Suggested Citation:"Appendix C: Building Data Capacity for Patient-Centered Outcomes Research: Interim Report 2Data Standards, Methods, and Policy." National Academies of Sciences, Engineering, and Medicine. 2022. Building Data Capacity for Patient-Centered Outcomes Research: Priorities for the Next Decade. Washington, DC: The National Academies Press. doi: 10.17226/26489.
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The National Academy of Sciences was established in 1863 by an Act of Congress, signed by President Lincoln, as a private, nongovernmental institution to advise the nation on issues related to science and technology. Members are elected by their peers for outstanding contributions to research. Dr. Marcia McNutt is president.

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Learn more about the National Academies of Sciences, Engineering, and Medicine at www.nationalacademies.org.

Suggested Citation:"Appendix C: Building Data Capacity for Patient-Centered Outcomes Research: Interim Report 2Data Standards, Methods, and Policy." National Academies of Sciences, Engineering, and Medicine. 2022. Building Data Capacity for Patient-Centered Outcomes Research: Priorities for the Next Decade. Washington, DC: The National Academies Press. doi: 10.17226/26489.
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Consensus Study Reports published by the National Academies of Sciences, Engineering, and Medicine document the evidence-based consensus on the study’s statement of task by an authoring committee of experts. Reports typically include findings, conclusions, and recommendations based on information gathered by the committee and the committee’s deliberations. Each report has been subjected to a rigorous and independent peer-review process and it represents the position of the National Academies on the statement of task.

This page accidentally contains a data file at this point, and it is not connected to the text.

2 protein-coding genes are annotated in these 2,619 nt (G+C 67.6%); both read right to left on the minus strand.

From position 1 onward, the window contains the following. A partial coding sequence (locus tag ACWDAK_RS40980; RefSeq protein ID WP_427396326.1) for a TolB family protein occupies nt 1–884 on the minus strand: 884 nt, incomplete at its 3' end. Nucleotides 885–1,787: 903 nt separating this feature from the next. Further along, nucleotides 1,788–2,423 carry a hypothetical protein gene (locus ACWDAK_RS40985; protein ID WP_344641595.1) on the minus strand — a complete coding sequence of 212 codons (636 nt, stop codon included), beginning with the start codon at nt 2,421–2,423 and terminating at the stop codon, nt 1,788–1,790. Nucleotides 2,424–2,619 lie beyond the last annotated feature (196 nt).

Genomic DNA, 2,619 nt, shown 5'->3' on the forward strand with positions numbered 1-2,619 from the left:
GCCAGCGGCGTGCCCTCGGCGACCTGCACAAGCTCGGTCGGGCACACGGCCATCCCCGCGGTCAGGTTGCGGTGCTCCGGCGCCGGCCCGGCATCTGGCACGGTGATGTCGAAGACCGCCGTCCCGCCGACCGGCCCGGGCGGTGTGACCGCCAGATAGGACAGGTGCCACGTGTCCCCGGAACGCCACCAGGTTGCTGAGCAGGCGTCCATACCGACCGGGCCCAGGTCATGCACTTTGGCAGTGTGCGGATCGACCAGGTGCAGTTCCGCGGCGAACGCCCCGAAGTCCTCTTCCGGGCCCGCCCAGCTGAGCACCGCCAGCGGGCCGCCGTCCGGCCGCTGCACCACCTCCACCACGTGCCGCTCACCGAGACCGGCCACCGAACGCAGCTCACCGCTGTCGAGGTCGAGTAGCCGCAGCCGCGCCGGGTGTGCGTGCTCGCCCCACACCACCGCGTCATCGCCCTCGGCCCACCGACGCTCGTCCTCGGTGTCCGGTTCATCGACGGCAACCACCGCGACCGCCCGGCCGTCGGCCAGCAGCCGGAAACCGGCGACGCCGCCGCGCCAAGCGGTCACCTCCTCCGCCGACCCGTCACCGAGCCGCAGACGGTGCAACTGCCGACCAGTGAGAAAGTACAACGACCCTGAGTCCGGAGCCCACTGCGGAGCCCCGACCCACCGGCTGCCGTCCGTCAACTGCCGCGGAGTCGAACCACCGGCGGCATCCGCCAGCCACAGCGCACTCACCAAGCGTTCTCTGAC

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For information about other products and activities of the National Academies, please visit www.nationalacademies.org/about/whatwedo.

Suggested Citation:"Appendix C: Building Data Capacity for Patient-Centered Outcomes Research: Interim Report 2Data Standards, Methods, and Policy." National Academies of Sciences, Engineering, and Medicine. 2022. Building Data Capacity for Patient-Centered Outcomes Research: Priorities for the Next Decade. Washington, DC: The National Academies Press. doi: 10.17226/26489.
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COMMITTEE ON BUILDING DATA CAPACITY FOR PATIENT-CENTERED OUTCOMES RESEARCH: AN AGENDA FOR 2021 TO 2030

GEORGE ISHAM (Chair), HealthPartners Institute

JOHN F.P. BRIDGES, The Ohio State University

JULIE BYNUM, University of Michigan

ANGELA DOBES, IBD Plexus, Crohn’s & Colitis Foundation

DEBORAH ESTRIN, Cornell Tech

OLUWADAMILOLA FAYANJU, University of Pennsylvania

CONSTANTINE GATSONIS, Brown University

ROBERT GOERGE, Chapin Hall, University of Chicago

GEORGE HRIPCSAK, Columbia University

LISA IEZZONI, Massachusetts General Hospital

S. CLAIBORNE JOHNSTON, The University of Texas at Austin

MIGUEL MARINO, Oregon Health & Science University

ELIZABETH MCGLYNN, Kaiser Permanente

DAVID MELTZER, University of Chicago

PAUL TANG, Stanford University and Palo Alto Medical Foundation

KRISZTINA MARTON, Study Director